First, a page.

He will take out a record and a CD of the same artist -- Eva Cassidy on a recent occasion -- and cue the music. Then Hernandez will ask which version you prefer.
If you're like most people, you'll prefer Cassidy's Fields of Gold wafting through the air on the record player instead of the CD.
"No one since 1985 has ever picked the CD as being better than the record player," said Hernandez, 63, the store's owner.
It doesn't matter if he plays jazz, classical music or The Beatles -- people instinctively flock to the sound of the record player, he said.
A self-professed audiophile, Hernandez opened The Stereo Shop in 1976. Its original location was a small space on Washington Road behind what is now the Tile Center.
Now the store is situated in a unique, geometrically shaped house on Columbia Road and sells music, audio and video systems, and surround-sound systems.
He caters to high-end clients who are willing to dole out more money for a quality system and equipment. As people gravitate toward digital music and Internet downloads, that has become a smaller segment of consumers.
"It's the new technology, and everyone is embracing the new technology," Hernandez said. "Diehards like me and a lot of my customers who do not have iPods and do not download from the Internet like records and CDs on really good equipment. Unless you hear that equipment, you really don't know what we are talking about."
Ken Lummis, of Martinez, has taken in equipment to be repaired at the shop and looks to Hernandez for product guidance.
"I came in a year ago and started immediately drooling over the equipment here," Lummis said during a recent trip to the store.
The Stereo Shop has had several homes through the years. In addition to the original spot on Washington Road, it was once housed in Columbia Square shopping center, between Columbia and Washington roads.
The business has had the same address since 1999 after Hernandez came across a similar building in Belvedere, and was inspired to re-create the look for his store. The geometric-looking store came shipped from California with a kit to help put it together.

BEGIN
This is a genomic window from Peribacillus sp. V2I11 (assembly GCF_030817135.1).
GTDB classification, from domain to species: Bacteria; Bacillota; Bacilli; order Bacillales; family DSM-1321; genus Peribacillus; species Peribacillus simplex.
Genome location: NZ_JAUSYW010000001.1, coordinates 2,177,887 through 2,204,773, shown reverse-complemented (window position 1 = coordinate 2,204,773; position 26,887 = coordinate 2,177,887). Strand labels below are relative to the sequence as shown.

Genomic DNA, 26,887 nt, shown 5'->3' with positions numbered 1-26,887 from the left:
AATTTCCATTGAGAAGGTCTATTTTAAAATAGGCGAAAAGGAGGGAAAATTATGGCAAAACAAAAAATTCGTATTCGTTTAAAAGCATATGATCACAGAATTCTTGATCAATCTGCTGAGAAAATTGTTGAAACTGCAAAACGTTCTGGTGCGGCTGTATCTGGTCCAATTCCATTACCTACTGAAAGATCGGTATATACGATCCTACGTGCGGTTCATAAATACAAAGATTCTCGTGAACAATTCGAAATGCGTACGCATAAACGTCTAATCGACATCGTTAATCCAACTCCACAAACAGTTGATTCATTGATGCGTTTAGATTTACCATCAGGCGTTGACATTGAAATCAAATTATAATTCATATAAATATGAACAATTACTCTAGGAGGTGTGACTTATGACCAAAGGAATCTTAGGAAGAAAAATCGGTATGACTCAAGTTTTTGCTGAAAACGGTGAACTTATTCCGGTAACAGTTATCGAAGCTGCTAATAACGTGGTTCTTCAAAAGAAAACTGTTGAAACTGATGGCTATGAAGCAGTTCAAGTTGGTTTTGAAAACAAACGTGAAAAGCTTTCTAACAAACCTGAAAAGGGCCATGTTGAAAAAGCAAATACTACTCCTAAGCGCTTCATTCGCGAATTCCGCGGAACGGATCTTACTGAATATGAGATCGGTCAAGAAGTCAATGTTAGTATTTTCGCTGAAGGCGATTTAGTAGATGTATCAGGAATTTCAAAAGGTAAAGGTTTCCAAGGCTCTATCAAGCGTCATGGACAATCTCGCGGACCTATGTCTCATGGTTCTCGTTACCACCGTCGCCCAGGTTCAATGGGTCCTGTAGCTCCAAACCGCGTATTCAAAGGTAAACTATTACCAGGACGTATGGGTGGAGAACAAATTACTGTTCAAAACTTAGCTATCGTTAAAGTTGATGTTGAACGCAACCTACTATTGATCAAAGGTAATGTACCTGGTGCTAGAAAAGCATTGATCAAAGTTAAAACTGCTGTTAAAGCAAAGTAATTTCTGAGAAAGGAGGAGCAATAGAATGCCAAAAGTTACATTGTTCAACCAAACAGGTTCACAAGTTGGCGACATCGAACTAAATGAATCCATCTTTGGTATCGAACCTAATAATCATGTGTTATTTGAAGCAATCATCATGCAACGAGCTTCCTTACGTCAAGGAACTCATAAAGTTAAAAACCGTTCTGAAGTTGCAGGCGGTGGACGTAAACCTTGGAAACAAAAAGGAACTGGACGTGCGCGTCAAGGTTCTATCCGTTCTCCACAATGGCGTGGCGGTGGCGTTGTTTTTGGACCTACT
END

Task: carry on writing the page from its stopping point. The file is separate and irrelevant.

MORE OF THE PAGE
"I wanted something that was really unique and easy to find," Hernandez said. "I normally don't use signs. If you use signs, you get too many people breaking in. ... I wanted to be out of the way and yet easy to find."
Hernandez moved with his family to Augusta in 1964 from Puerto Rico when his father was stationed at Fort Gordon.
"I married a girl from here, and I have been here ever since," he said.
Music started out as a hobby for him, and then one day when he was in his 20s, he visited a high-end store in Atlanta.
"I always liked music," he said. "I had stereo equipment that was not high end and I thought it was really good until one day I walked into Fat Julian's (Audio) in Atlanta and heard some real equipment and after that I couldn't listen to mine anymore. That was it."
Hernandez studied electronics technology at Augusta Technical College. Before opening his store, he had several other jobs, including working at WRDW as a television engineer and working on two-way radio communication and electronics maintenance.
"Every time I wanted to buy equipment I had to go to Atlanta, and I had a lot of friends who had to go to Atlanta," he said. "No one in Augusta had this gear. There was just a lot of generic stuff. A friend of mine in Atlanta basically told me you should open up a place in Augusta. I am still here."
There have been many changes in the music industry since Hernandez started his business. A field dominated by records changed to CDs and, most recently, digital music from the Internet that can be downloaded onto an MP3 player or computer.
Through all that change, much of the music quality has been lost, he said.
"People are listening to their iPods these days, and they think the music is really great," he said. "People just don't realize what music can sound like unless they hear it on the really good equipment."
Hernandez said that he likes just about any kind of music but that he probably listens to classical about 80 percent of the time in his shop.
"It's been fun. You get to play with new equipment. Even stuff that I don't sell, I get to audition from other manufacturers," Hernandez said. "Basically, it's like Christmas morning when you get a new piece of equipment. You can't wait to open it up and listen to it."
Anthony Jowers said he discovered The Stereo Shop when he was a teenager and it was in its original spot. His father had operated a doctor's office in the building.
"What I liked about Louis was he had a strong passion for what he does and his passion kept him from being a re-seller for the lower-end mass products," Jowers said. "He chose a small niche market because of his passion and desire for the higher quality."
Hernandez's decades of experience make his opinion very valuable, Jowers said.
"He doesn't just regurgitate the manufacturer facts. He actually sits there for hours and hours and weeks and listens to the (products), truly with an experienced ear," Jowers said. "It's his passion that makes him believable."
Hernandez said he would like to continue with the business for several more years, as long as the economy makes that possible, and then sell it to someone who wants to continue selling high-end stereo products.
"I still enjoy the music and have fun," he said. "That's really the biggest thing."